I’ve recently joined a lot of social work groups on Facebook. One of the questions I’ve seen in almost all the groups is about how to earn good money without multiple job or without a license. Another common complaint is low wages. I am going to continue to shout from the rooftops that social work is one of the most diverse industries available and the social work education and training are extremely transferable. We don’t have to “leave the profession” to be paid well. I am so annoyed that we continue to push this narrow view of what “real” social work is.
I’ve begun to be more active in groups. Check out my response to one of those familiar posts. “Remember that entrepreneurship includes more than private practice therapy. Local, state, and federal governments, as well as nonprofit organizations, can offer macro positions in the six figures – Executive Directors, Program Directors, Analysts, Lobbyists, etc. – some with no licensing requirements.” Social work has three practice areas. Macro and mezzo social work are also social work.
I seriously considered doing a dual Master of Social Work and Master of Public Health program. I decided to only pursue social work because I didn’t want to be in school an additional year and a half. You know what? I don’t regret it at all. The coursework is very similar. I have been able to tackle the “public health” problems that are important to me from a social work perspective. My social work degree has allowed me to supervise MPHs and worked collaboratively with MPHs on interdisciplinary teams.
I recently discovered the framework to contain my interests in social justice, sustainability, disaster preparedness, food security, and self-care – eco-social work. Let me share a few definitions:
- Eco-social work is a sub-field of social work that focuses on the systemic, symbiotic relationship that exists between all living organisms and ecological systems on the planet Earth.
- Eco-social work – also referred to as ‘green social work’ or ‘environmental social work’ – is concerned with how environmental issues, such as extreme weather events and climate change, affect people and communities.
- Eco-social work emphasizes the need for social workers to promote social justice through vital attention to the symbiotic relationship between humans and the natural world.
How can I not love this profession?
Have you ever considered advancement in social work leadership to become a Chief Program Officer? Let me share a position description I found online, “The Chief Program Officer (CPO) will serve as a critical member of the executive management team. In collaboration with the CEO, the CPO will articulate and implement the strategic vision and leadership of the agency; oversee a significant portfolio of programs and related services; evaluate the effectiveness of programs to provide ongoing feedback; help to promote and diversify funding through effective resource stewardship at an agency with a healthy mix of government funding and private philanthropic support; raise the agency’s profile through external communications; provide mentoring, guidance, supervision, and professional development to all leadership staff; and enhance the structure of the organization by staying abreast of developments in youth workforce and education. Ideally, the CPO will serve as the functional successor to the CEO.” I know for a fact that macro social work has prepared us for this role.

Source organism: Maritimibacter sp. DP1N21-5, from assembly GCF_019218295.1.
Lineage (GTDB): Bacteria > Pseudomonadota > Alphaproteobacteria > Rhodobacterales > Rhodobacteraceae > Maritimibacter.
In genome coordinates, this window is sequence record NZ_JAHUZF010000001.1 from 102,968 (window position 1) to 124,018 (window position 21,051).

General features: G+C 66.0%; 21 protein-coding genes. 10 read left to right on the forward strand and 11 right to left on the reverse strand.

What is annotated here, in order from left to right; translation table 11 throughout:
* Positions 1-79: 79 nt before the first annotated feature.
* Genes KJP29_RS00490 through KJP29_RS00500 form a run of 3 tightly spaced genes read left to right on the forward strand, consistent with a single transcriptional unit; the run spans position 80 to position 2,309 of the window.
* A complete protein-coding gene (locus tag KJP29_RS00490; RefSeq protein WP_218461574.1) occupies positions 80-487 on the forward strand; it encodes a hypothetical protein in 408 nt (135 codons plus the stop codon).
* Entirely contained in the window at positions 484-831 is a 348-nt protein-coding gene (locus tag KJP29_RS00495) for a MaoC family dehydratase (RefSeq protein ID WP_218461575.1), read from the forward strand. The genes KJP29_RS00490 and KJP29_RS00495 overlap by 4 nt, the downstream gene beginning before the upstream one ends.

It’s time to eliminate the narrow, traditional view of social work and expand our work as our world expands.
Where will your social work degree take you?
Better yet, where will you take your social work degree?
Nicki Sanders, MSW, ushers high-performing women of color in mid-level social work and human services leadership through promotion to senior leadership. As Founder and CEO of Nicki Sanders Leadership Consulting, her mission is simple – to eliminate toxic workplaces by developing skilled, empathetic, and goal-oriented leaders who have the vision, support, and resources to create a culture where business prospers, and employees thrive individually and collectively. Nicki has an extensive background in nonprofit management leading high-functioning, multi-disciplinary teams. She is an accomplished professor, coach, trainer, and group facilitator who has combined her gift for authentic relationships, Master of Social Work degree, and over 20 years of diverse work experience to create a life and career aligned with her values and purpose. Nicki is a lover of cupcakes, travel, and 80’s hip hop and R&B music.
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